Colorado Campers Staying Close to Home
Even though it wasn’t their typical vacation spot, Kathy and Bob Piotrowski of Eaton, Colo., had no complaints about relaxing near the shore of Boyd Lake not far from their home on a warm afternoon this week.
Normally, the couple drives their recreational vehicle into the Rocky Mountains for a summer getaway, but they already had spent $1,200 on gas for a spring trip to Arkansas and Tennessee, so they’ve had to cut expenses, according to Reporter-Herald, Loveland, Colo.
“At least we can come here,” Kathy Piotrowski said. “It’s a nice place.”
On Tuesday (June 17), the Piotrowskis weren’t the only Colorado campers staying close to home. Nearly all the recreational vehicles parked at the campsites sported Colorado license plates.
Vacationing close to home is a way travelers are still getting away, without going too far from their budgets.
Food and beverage prices rose 4.9% in the past year, which has caused the Piotrowskis to stop going to restaurants and stick to shopping lists at the store, she said.
Campers at a nearby site chose the potluck method.
Members of the Golden Nuggets, a camping group composed of retired people from the Denver area, were on their annual Boyd Lake camping trip that has been occurring for 50 years.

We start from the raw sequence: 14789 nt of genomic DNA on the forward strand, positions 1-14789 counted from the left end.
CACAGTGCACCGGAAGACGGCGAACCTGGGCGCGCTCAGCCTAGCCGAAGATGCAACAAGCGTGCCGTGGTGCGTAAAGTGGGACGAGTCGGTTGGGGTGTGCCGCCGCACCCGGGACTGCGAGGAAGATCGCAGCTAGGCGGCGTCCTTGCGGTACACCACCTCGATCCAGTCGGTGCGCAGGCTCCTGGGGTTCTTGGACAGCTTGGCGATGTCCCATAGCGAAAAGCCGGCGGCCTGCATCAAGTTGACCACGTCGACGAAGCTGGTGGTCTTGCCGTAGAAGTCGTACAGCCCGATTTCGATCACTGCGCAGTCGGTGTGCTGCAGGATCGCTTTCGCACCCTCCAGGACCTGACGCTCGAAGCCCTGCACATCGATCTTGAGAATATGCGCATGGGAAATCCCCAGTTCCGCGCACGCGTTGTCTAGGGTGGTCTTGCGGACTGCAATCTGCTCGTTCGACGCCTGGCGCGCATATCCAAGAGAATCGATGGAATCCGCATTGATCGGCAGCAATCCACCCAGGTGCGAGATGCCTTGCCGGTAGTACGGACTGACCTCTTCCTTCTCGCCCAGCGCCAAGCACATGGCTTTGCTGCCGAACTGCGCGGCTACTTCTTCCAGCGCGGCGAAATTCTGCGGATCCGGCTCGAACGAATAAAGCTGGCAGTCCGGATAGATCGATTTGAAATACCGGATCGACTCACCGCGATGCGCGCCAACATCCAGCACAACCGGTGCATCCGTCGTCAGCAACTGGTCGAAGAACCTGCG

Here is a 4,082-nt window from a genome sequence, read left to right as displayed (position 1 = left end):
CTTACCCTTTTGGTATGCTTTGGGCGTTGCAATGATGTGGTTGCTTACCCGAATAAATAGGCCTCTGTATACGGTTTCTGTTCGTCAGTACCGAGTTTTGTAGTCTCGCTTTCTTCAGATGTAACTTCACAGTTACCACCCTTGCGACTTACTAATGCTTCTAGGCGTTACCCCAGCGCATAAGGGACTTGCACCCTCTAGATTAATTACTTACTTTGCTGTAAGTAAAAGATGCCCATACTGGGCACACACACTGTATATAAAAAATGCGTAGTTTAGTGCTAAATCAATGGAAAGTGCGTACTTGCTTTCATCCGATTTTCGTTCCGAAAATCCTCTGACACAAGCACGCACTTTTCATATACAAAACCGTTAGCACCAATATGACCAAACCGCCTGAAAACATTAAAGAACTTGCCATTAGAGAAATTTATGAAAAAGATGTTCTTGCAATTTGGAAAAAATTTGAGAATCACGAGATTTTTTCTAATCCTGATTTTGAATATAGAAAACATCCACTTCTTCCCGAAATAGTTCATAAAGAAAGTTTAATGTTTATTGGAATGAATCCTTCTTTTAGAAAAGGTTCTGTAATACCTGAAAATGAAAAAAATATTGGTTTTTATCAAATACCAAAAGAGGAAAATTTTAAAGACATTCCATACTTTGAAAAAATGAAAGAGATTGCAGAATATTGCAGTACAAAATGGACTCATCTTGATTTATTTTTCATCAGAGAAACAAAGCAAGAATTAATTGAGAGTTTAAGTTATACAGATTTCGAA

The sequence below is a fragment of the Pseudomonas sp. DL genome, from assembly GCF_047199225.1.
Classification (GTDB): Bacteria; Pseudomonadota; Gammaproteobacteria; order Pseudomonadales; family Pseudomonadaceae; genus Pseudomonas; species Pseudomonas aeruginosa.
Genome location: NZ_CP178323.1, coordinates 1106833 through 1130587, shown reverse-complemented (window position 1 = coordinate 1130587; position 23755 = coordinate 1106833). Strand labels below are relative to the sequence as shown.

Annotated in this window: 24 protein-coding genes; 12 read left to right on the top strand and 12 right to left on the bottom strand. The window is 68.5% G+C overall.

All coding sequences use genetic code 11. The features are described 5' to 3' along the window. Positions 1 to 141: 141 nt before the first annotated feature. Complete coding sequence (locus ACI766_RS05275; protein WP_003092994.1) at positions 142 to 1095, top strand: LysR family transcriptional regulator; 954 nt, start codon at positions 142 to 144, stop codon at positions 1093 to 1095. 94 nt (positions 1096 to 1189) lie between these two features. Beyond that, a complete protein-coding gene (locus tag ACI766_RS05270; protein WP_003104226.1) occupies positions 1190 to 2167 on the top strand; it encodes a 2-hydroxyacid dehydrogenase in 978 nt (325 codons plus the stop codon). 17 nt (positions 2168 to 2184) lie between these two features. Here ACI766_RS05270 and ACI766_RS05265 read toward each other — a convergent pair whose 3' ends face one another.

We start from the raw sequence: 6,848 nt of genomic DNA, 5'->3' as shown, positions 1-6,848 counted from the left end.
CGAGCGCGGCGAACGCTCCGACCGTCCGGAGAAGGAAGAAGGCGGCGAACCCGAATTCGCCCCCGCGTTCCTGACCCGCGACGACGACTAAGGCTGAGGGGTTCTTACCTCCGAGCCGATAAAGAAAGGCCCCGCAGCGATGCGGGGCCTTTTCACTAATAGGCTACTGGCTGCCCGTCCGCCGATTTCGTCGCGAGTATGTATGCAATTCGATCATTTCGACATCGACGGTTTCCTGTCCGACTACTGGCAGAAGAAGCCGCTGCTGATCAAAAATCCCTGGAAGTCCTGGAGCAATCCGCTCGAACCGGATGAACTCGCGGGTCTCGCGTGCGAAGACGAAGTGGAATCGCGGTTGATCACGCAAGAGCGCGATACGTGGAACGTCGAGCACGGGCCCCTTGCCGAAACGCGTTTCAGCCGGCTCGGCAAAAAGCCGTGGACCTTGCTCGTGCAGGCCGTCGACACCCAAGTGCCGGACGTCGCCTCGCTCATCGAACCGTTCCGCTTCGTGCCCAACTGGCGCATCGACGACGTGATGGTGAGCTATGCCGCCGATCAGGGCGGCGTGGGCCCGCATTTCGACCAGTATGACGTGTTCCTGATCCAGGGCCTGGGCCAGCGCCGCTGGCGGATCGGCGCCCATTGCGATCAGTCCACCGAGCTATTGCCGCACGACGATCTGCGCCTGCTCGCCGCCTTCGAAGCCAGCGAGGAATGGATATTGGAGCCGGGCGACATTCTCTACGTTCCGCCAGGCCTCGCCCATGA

The high gas prices weren’t enough to stop the tradition.
To cut down on expenses, the members share food at potluck dinners and community breakfasts, said Patrick Donahue of Englewood.
Because many of the Golden Nuggets live on fixed incomes, they have to shop smartly.
“If you don’t make more money, you have to make the money go further,” said Russell Sutherland of Westminster.
The increased fuel prices have made the Golden Nuggets more conscious about the trips they make but haven’t quelled their wanderlust.
Donahue still plans to take a summer trip to the Northwest in his recreational vehicle but plans to drive less than 65 mph to conserve fuel.
Judy Carroll, whose husband, Mike, is the president of the Golden Nuggets, said gas prices have always gone up, and it’s just a matter of adjusting.
“You don’t stop living; you just manage a little differently,” Mike Carroll said.